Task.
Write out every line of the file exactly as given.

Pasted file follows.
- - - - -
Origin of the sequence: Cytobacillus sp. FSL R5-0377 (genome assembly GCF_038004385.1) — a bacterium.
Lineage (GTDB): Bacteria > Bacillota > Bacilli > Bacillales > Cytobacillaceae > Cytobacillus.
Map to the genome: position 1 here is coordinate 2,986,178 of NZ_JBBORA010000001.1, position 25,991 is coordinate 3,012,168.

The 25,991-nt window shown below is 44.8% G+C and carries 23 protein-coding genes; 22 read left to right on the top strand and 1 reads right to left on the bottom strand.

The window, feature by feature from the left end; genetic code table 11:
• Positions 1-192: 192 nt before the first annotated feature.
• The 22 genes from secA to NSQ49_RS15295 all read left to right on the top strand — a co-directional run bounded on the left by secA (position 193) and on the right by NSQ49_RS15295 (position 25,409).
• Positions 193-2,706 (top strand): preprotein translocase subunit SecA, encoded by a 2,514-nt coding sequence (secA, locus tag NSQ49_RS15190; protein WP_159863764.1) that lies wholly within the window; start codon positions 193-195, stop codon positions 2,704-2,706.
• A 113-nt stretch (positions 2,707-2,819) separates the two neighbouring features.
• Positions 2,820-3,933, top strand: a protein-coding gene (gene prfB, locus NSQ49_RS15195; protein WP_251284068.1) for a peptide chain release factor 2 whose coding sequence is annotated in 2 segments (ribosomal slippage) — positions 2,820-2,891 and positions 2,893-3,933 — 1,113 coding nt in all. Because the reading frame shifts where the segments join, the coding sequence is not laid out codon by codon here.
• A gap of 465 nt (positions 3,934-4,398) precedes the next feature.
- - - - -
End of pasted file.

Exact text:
Origin of the sequence: Cytobacillus sp. FSL R5-0377 (genome assembly GCF_038004385.1) — a bacterium.
Lineage (GTDB): Bacteria > Bacillota > Bacilli > Bacillales > Cytobacillaceae > Cytobacillus.
Map to the genome: position 1 here is coordinate 2,986,178 of NZ_JBBORA010000001.1, position 25,991 is coordinate 3,012,168.

The 25,991-nt window shown below is 44.8% G+C and carries 23 protein-coding genes; 22 read left to right on the top strand and 1 reads right to left on the bottom strand.

The window, feature by feature from the left end; genetic code table 11:
• Positions 1-192: 192 nt before the first annotated feature.
• The 22 genes from secA to NSQ49_RS15295 all read left to right on the top strand — a co-directional run bounded on the left by secA (position 193) and on the right by NSQ49_RS15295 (position 25,409).
• Positions 193-2,706 (top strand): preprotein translocase subunit SecA, encoded by a 2,514-nt coding sequence (secA, locus tag NSQ49_RS15190; protein WP_159863764.1) that lies wholly within the window; start codon positions 193-195, stop codon positions 2,704-2,706.
• A 113-nt stretch (positions 2,707-2,819) separates the two neighbouring features.
• Positions 2,820-3,933, top strand: a protein-coding gene (gene prfB, locus NSQ49_RS15195; protein WP_251284068.1) for a peptide chain release factor 2 whose coding sequence is annotated in 2 segments (ribosomal slippage) — positions 2,820-2,891 and positions 2,893-3,933 — 1,113 coding nt in all. Because the reading frame shifts where the segments join, the coding sequence is not laid out codon by codon here.
• A gap of 465 nt (positions 3,934-4,398) precedes the next feature.